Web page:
Identifiying critical Chinese suicide risk factors: a Delphi method

dc.contributor.advisorJuhnke, Gerald
dc.contributor.authorYu, Fangzhou
dc.contributor.committeeMemberHenderson, Kathryn
dc.contributor.committeeMemberKarcher, Michael
dc.contributor.committeeMemberZambrano, Elias
dc.descriptionThis item is available only to currently enrolled UTSA students, faculty or staff. To download, navigate to Log In in the top right-hand corner of this screen, then select Log in with my UTSA ID.
dc.description.abstractThe most recent data available to the general public suggests an average annual suicide rate of 287,000 Chinese from 1995 to 1999 (Philips & Yang, 2004). This number equates to approximately 786 suicides per day or one suicide every minute and a half. Despite these robust suicide numbers, there exists no standardized, face-to-face clinician assessment specifically created for use with Chinese. The purpose of this study is to identify critical suicide risk factors used by Chinese mental health professionals to successfully assess and intervene with suicidal Chinese. A Delphi method is utilized to obtain a consensus from a panel of eight Chinese suicide experts. After three survey rounds, Chinese suicide assessment and intervention experts collectively identified 17 critical Chinese suicide risk factors. These Chinese suicide risk factors include: depression, marital issues, psychological strain, hopelessness, emotional distress, loss of worthiness, mental disorders, impulsive personality disorder, passive attitudes towards life, suicide attitudes (e.g., using suicide as a means to solve or avoid problems), conflict (from family, marriage, finance, and cultural values), the lack of external resources (social support, and training on crisis coping skills), anger, age, region (rural/urban), generalized anxiety disorder, and sex. Besides the 17 identified risk factors, the researcher summarized four themes from the final results. There are family, rural female suicides, medical model lens, and professional mental health resources lacking. Two cultural-specific clinician-based suicide assessment tools were created to assist Chinese clinicians in elevating suicide risk, a Mandarin Jingle and an English mnemonic for clinicians in Hong Kong.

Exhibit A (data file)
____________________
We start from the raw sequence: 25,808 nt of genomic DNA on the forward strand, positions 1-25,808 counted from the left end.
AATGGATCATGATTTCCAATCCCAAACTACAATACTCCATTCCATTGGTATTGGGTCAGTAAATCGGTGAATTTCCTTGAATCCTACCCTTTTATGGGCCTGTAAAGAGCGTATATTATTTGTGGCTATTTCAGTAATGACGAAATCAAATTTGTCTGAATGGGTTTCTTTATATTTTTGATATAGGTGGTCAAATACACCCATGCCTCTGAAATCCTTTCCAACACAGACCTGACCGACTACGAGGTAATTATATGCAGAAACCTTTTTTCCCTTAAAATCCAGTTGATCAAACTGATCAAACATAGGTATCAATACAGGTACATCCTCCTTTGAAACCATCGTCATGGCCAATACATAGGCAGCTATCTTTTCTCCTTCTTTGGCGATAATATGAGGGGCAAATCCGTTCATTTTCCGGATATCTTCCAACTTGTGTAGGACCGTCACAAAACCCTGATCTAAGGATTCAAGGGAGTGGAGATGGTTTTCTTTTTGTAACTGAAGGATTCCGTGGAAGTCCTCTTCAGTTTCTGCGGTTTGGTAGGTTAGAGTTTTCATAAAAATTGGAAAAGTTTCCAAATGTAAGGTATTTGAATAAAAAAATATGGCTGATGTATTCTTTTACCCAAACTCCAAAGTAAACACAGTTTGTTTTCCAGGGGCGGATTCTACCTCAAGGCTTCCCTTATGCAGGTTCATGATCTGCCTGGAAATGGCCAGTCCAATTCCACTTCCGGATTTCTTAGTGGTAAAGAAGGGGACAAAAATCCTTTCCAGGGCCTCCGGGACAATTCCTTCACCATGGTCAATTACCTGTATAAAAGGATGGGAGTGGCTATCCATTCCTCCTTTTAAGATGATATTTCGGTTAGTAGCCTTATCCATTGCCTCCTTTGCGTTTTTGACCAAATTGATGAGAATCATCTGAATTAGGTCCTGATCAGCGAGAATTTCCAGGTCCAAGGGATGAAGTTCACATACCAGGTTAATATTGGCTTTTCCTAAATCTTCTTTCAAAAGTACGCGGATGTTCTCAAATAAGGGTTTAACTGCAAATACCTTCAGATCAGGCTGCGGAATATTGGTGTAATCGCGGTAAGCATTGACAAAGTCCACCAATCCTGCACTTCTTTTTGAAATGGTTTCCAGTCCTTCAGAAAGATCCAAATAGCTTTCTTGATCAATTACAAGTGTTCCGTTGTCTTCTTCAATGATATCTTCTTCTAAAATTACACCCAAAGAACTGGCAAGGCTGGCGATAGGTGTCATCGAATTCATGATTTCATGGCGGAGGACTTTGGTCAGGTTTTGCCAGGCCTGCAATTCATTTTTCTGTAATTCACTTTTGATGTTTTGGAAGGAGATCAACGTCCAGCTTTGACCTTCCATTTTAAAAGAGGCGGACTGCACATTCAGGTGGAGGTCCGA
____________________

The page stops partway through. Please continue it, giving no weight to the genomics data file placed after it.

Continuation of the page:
dc.format.extent117 pages
dc.subjectRisk factor
dc.subject.classificationCounseling psychology
dc.subject.lcshChinese -- Suicidal behavior
dc.subject.lcshSuicide -- Risk factors -- China
dc.titleIdentifiying critical Chinese suicide risk factors: a Delphi method
dcterms.accessRightspq_closed of Texas at San Antonio of Philosophy


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